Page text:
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  • br Introduction br Alpha fetoprotein AFP is known as an


    1. Introduction
    Alpha-fetoprotein (AFP) is known as an embryonal serum glyco-protein that is normally synthesized from fetal hepatocytes and yolk sac (-)-Bicuculline methiodide during the gestational period [1]. In adulthood, AFP is commonly regarded as a characteristic tumor biomarker for screening and super-vising hepatocellular carcinoma or yolk sac tumors. Nevertheless, sev-eral studies have uncovered that some other types of malignant solid tumors, such as tumors of the stomach, ovary, gallbladder, lung, and pancreas can also secrete AFP, with gastric cancer being the most common [2]. Gastric cancer with a high serum AFP level is defined as alpha-fetoprotein-producing gastric cancer (AFPGC) [3]. The incidence of AFPGC is merely 1.3–15.0% worldwide [4]. In most studies, the patients with AFPGC have been found to have aggressive characteristics and a high incidence of synchronous and metachronous liver and lymph node metastasis, even undergoing radical surgery; accordingly, the survival rates of AFPGC indicate an extremely poor prognosis compared that of with common gastric cancer [5]. Although surgical treatment or systemic chemotherapy is conducted to treat this malignancy in the clinic, the benefit to patients with AFPGC is still controversial [6], therefore, the molecular mechanism and standardized treatment pro-cess of AFPGC remain unclear. Therefore, it is essential to identify ef-fective predictive biomarkers to understand the mechanism and
    improve the current treatment for this more malignant subtype of gastric cancer.
    Angiogenesis is a sophisticated biologic process involving en-dotheliocyte multiplication, migration, invasion, and neovasculariza-tion. Furthermore, angiogenesis is necessary for various physiologic processes, such as body growth and tissue reproduction. To date, Angiogenesis has been identified as one of the hallmarks of tumor de-velopment [7]. The new vascularization infiltrates the tumor and sup-plies it with oxygen and nutrients that assist in tumor growth beyond a certain size. New tumoral vessels that exhibit abnormally high pro-liferation and the migration of these new tumoral vessels usually result in a poorly functioning vasculature. The loose connections between endothelial cells and cells surrounding tumoral blood vessels are con-ducive to tumor cells entering the circulation through the blood vessel wall, thereby promoting metastasis and spreading to secondary sites. Thus, antiangiogenic therapy has become one of the most important anticancer therapies. Antiangiogenic therapy has obvious advantages over systemic chemotherapy, which usually leads to rapid mutation and treatment resistance.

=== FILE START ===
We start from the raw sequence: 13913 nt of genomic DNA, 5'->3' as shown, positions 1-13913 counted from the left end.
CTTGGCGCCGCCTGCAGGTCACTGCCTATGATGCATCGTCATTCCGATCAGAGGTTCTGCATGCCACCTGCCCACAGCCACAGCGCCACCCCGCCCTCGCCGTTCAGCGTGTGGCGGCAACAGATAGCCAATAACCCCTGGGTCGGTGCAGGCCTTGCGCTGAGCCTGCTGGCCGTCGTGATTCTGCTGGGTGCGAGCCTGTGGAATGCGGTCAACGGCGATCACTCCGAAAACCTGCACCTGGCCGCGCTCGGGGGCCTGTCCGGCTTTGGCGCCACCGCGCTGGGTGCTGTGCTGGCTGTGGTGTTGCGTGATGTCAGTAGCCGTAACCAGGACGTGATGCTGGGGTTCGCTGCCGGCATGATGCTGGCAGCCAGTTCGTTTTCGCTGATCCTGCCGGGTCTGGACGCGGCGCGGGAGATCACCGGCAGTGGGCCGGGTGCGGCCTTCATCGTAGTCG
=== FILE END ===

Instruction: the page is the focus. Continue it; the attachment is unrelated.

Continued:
Neovascularization of a tumor relies on the production of specific angiogenic molecules; both host and tumor cells transfer from an an-giogenic balance to a proangiogenic phenotype [8]. To date, many angiogenic growth factors that have been identified as critical
    E-mail address: [email protected] (T. Liu). 1 These authors contribute to this work equally.
    dominators of the proliferation, apoptosis, and mobility of endothelial cells, including vascular endothelial growth factor (VEGF) and angio-poietin. So far, a new family of genes whose molecular structure is si-milar to that of angiopoietins, has been reported and subsequently denominated “angiopoietin-like gene family”.
    Angiopoietin-like proteins (ANGPTLs) contain a set of eight secreted glycoproteins, from ANGPTL1 to ANGPTL8, and are similar to angio-poietin proteins; they have a specific structure: a C-terminal fibrinogen-like domain (FLD) and an N-terminal coiled-coil domain (CCD). Nevertheless, in contrast with angiopoietins, angiopoietin-like proteins do not bind to Tie 1 and Tie 2 receptors [9]. Interestingly, ANGPTLs are widely expressed in numerous organs such as the heart, vascular system, and have small intestine and hematopoietic system and have multibiological properties involved in angiogenesis [10], inflammation and lipid metabolism [11]. Emerging evidence has shown that some ANGPTLs (including ANGPTL2 [12,13], ANGPTL3, ANGPTL4 [14], and ANGPTL7(15)) are critical factors in tumor growth, migration, devel-opment, and drug resistance. Initially known as angiopoietin-related growth factor, ANGPTL6 has been reported to be a proangiogenic molecule [16], although it also plays an important role in regulating energy metabolism [17]. More recently, overexpression of ANGPTL6 through the downregulation of miRNA-128 was related to tumor pro-liferation of glioblastoma undifferentiated cells [18]. The intrahepatic ANGPTL6 and the interaction between tumoral α6 integrin and E-cadherin drive homing and colonization by colorectal cancer cells [19]. However, the role of ANGPTL6 in gastric cancer, especially AFPGC, remains elusive.